The Yukon government and the Liard First Nation are touting a new agreement that's intended to improve access to a mineral-rich area of southeast Yukon.
The planned upgrades to the Nahanni Range Road were first announced in 2017, as part of the Yukon Resource Gateway Project — a $360-million project funded by the federal and Yukon governments.
The new agreement means the Liard First Nation is on board with the first phase of the Nahanni Range Road project, and will see direct benefits. The first phase will see $17-million worth of work done on the road, including the replacement of a couple of bridges.
"The road goes through the heart of Kaska territory. A lot of our citizens exercise their traditional resource harvesting rights there," said George Morgan, chief of the Liard First Nation.
"Just from an engagement perspective, from a process perspective, I think this was a bit of a benchmark for the Yukon government," he said, referring to the agreement.
The deal means First Nation members will be trained and hired to do things like vegetation clearing, wildlife monitoring, and other work. A joint committee will also be established to look for ways to minimize the negative impacts of the project.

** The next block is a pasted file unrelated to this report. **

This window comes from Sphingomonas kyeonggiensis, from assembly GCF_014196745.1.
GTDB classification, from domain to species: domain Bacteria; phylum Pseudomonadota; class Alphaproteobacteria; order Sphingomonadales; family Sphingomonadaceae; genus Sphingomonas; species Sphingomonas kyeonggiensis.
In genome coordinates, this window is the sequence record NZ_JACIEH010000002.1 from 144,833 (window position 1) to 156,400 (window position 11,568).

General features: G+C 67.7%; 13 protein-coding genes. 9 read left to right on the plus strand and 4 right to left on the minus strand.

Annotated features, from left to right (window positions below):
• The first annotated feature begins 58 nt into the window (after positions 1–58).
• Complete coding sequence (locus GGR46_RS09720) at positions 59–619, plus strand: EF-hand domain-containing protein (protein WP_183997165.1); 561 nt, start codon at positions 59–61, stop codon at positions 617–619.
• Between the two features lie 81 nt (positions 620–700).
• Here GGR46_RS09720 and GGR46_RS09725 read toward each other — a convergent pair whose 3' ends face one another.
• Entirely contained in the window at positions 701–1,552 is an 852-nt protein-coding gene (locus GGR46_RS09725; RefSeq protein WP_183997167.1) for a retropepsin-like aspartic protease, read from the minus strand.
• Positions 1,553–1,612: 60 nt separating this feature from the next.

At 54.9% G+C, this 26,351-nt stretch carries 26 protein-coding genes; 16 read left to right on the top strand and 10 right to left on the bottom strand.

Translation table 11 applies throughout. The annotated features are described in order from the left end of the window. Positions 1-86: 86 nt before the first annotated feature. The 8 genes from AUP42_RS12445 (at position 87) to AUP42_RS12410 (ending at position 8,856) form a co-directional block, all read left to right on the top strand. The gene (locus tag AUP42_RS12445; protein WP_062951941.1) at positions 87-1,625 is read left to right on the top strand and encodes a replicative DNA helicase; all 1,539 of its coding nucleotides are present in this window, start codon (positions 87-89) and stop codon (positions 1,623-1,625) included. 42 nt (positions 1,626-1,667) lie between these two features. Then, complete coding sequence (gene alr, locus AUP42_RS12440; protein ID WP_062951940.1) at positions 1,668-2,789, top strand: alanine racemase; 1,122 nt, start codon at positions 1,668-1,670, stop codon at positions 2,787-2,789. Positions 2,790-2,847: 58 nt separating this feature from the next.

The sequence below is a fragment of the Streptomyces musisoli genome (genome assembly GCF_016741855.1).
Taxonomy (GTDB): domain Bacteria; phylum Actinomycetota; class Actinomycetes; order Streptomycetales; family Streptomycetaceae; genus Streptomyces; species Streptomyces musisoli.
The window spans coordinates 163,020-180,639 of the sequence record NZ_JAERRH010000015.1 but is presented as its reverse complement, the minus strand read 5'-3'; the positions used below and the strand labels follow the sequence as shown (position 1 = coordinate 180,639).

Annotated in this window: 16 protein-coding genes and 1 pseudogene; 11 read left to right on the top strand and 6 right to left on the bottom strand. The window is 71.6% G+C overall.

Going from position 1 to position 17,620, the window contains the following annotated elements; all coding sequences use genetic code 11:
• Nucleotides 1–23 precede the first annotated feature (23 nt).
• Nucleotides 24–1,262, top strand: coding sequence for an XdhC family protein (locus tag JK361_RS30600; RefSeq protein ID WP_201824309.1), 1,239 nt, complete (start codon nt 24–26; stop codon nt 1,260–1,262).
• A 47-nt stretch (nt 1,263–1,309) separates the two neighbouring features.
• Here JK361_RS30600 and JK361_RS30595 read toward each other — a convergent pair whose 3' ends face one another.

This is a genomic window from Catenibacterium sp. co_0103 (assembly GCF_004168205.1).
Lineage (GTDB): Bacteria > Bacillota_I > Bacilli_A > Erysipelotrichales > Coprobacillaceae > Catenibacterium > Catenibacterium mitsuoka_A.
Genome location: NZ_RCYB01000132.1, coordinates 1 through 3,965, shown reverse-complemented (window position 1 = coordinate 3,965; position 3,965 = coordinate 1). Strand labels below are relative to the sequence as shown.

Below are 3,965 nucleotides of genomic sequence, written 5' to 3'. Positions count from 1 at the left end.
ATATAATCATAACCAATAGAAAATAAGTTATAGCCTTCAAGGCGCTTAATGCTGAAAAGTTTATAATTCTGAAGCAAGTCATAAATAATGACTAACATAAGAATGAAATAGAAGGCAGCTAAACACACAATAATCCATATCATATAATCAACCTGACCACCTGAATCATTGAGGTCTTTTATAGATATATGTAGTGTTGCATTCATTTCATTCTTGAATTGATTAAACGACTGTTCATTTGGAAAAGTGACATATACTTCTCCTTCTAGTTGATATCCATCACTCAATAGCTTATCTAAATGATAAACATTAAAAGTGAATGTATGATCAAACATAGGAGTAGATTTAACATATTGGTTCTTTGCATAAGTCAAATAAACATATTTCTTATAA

"We pushed hard to have a committee set up that will be funded," Morgan said.
"We'll look at the impacts beginning in phase one, and all the way through ... we need to make sure that the environmental and the and the socioeconomic impacts are considered."
Ranj Pillai, Yukon's mines minister, says the project will benefit all Yukoners by improving access to "world-class" mineral deposits.
"From what's been explored, there's been some very significant deposits that have been found — from gold, to zinc, and so on," Pillai said.
The existing road connects the Robert Campbell Highway, north of Watson Lake, to the Yukon/N.W.T. border. Two mining companies currently use the road for projects in the area — Golden Predator Mining, and Selwyn Chihong.
Pillai says it's important that First Nations are consulted and included from the beginning of the upgrade work.
"There is a lot of things that have to be figured out before you start building a very significant road. So that's the work that had to be done," he said.
"In this particular case, we feel we're building a foundation that gets us the proper pathway, where everybody is respected ... It's a big balancing act for all of us, for the leadership at [Liard First Nation], as well as our government."
Work could begin in a few months.
"We are hoping that maybe we can get going on some work next summer, and put some people to work," said Morgan.